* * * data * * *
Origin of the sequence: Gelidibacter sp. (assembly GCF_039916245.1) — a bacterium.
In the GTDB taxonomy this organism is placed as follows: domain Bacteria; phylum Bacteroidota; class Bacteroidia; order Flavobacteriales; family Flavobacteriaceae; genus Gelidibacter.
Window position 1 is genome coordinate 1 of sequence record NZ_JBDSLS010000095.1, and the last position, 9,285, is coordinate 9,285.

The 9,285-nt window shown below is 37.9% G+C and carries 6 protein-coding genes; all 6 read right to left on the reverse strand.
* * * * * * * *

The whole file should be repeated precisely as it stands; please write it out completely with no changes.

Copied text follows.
Origin of the sequence: Gelidibacter sp. (assembly GCF_039916245.1) — a bacterium.
In the GTDB taxonomy this organism is placed as follows: domain Bacteria; phylum Bacteroidota; class Bacteroidia; order Flavobacteriales; family Flavobacteriaceae; genus Gelidibacter.
Window position 1 is genome coordinate 1 of sequence record NZ_JBDSLS010000095.1, and the last position, 9,285, is coordinate 9,285.

The 9,285-nt window shown below is 37.9% G+C and carries 6 protein-coding genes; all 6 read right to left on the reverse strand.